The SSH Grant Type¶
0.4.0 adds support for the
ssh grant type, i.e. it is possible to obtain mytokens and
access tokens through
Adding a New SSH Key¶
When users add a new ssh key they must upload the public key as well as perform the OIDC authorization code flow. The OIDC flow gives the mytoken server a refresh token, this refresh token is linked to a mytoken as usual. To be more precise each ssh key has an underlying mytoken. When the ssh key is added the user can set the capabilities and restrictions of this mytoken; this way defining how the ssh key can be used.
The server also creates a new random ssh username which is linked to the ssh public key in the database. We do not store the whole ssh public key, but only the SHA256 fingerprint. The server also does not store the username, but only a hash value, because the plain username is used for encrypting the linked mytoken. The username is returned to the user and they must store it securely, since it is needed for sshing and we cannot restore it.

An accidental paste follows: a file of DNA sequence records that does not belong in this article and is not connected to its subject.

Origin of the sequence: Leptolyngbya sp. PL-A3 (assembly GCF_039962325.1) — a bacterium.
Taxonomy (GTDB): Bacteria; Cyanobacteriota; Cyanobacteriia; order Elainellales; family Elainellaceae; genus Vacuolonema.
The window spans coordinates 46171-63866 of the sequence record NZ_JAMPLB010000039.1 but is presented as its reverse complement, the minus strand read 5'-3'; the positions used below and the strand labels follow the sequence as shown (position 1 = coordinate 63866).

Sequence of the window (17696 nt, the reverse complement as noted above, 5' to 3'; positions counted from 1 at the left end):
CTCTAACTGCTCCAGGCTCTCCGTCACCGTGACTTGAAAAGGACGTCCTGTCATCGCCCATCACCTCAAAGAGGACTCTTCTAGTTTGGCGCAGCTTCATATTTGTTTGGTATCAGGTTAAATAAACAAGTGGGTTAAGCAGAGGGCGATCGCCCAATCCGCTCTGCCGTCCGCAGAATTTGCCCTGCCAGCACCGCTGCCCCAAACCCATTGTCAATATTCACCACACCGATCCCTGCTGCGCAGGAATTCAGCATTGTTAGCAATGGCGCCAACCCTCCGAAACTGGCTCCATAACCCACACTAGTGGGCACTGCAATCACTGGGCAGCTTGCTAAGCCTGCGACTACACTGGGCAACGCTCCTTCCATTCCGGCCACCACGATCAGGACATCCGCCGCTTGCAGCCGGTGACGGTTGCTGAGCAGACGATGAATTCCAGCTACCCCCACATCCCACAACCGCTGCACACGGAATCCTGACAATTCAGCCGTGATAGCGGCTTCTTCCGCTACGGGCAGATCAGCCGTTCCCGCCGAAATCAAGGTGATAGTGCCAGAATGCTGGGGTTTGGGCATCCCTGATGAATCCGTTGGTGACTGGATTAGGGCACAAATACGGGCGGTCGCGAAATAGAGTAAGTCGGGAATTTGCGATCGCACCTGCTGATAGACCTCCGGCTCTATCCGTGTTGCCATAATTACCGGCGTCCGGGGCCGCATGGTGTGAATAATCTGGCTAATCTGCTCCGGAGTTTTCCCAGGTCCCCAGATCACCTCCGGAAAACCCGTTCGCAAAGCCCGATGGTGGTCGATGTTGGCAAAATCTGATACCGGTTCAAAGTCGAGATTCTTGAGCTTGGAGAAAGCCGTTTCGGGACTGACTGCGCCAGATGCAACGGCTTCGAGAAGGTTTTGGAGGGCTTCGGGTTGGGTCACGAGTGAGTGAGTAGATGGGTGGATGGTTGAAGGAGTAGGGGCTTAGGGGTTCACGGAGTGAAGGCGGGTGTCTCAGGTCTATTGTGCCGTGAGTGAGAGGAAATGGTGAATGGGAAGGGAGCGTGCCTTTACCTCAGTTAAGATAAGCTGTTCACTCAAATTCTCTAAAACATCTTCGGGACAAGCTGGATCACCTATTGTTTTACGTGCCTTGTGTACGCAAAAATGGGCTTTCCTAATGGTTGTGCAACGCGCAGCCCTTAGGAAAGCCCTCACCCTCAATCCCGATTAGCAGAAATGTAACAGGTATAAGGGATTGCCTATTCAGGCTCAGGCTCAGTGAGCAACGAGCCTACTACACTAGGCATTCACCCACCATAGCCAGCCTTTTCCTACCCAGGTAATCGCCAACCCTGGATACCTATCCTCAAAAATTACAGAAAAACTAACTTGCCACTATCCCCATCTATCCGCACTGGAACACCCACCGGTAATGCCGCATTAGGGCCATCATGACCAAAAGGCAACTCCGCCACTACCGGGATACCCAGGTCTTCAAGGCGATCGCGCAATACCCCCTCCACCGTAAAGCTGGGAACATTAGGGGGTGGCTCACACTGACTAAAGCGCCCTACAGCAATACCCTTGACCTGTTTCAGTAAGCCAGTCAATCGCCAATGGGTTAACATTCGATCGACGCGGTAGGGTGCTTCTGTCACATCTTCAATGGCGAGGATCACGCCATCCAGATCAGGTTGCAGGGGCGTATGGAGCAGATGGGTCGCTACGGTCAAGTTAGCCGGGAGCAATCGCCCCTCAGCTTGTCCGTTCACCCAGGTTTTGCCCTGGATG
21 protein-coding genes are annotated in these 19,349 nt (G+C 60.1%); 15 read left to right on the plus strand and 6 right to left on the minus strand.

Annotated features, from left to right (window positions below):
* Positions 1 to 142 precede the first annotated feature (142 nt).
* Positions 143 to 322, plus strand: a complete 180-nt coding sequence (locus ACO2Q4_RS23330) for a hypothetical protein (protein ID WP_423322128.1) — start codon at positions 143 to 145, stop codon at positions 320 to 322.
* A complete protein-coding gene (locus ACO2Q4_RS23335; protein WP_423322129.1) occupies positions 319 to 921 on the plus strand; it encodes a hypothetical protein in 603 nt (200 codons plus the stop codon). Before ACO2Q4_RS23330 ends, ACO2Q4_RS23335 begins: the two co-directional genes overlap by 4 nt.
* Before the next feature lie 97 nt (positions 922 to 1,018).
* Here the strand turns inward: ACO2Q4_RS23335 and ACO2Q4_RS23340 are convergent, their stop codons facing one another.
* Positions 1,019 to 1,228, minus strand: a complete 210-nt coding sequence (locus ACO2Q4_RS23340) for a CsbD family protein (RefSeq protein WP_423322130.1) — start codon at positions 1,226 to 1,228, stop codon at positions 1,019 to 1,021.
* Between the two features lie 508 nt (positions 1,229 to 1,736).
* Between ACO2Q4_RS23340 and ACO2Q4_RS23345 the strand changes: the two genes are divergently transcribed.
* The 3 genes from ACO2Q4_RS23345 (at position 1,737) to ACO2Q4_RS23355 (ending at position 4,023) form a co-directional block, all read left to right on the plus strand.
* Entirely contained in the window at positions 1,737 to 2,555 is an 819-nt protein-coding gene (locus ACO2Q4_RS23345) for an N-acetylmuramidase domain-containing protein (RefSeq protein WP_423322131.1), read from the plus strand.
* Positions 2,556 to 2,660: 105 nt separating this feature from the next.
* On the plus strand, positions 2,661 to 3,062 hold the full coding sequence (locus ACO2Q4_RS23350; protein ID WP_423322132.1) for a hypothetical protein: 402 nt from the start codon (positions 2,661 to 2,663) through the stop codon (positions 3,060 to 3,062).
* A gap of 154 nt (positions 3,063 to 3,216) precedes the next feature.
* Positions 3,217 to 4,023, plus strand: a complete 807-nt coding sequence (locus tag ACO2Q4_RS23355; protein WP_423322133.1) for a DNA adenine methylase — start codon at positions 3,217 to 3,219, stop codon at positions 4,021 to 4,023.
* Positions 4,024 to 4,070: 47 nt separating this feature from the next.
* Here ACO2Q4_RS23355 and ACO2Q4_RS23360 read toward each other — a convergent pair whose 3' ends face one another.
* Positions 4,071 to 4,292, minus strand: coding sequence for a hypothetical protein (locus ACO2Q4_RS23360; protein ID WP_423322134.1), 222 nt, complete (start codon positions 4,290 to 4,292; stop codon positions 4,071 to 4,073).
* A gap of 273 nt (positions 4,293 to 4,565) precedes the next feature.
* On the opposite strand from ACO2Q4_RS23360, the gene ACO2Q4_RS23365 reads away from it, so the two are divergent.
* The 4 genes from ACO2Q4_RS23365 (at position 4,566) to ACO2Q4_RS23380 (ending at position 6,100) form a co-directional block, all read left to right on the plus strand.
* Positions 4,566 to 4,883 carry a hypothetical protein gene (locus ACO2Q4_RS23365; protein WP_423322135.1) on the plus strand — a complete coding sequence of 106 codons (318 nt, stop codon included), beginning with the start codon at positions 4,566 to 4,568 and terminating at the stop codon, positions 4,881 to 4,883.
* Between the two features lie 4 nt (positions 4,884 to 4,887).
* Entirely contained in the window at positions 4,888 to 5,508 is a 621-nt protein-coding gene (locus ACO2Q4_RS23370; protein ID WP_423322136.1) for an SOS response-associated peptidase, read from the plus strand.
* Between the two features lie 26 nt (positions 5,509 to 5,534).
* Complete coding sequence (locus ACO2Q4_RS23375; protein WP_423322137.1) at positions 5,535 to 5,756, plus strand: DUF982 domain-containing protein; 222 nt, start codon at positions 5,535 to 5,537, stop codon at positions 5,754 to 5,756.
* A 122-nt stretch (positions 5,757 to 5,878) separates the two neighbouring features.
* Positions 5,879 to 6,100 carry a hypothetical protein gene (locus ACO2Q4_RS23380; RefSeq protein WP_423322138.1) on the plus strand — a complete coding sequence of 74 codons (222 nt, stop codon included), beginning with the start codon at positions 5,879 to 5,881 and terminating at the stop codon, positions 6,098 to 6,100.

When the ssh grant type is used the server performs various checks:
- Assert that the used public key is known and linked to the ssh username
- Assert that the (mytoken) user linked to the key has enabled the ssh grant type
The server also obtains the linked mytoken and decrypts it with the ssh username. It then fills the mytoken into the requests and then handles this request.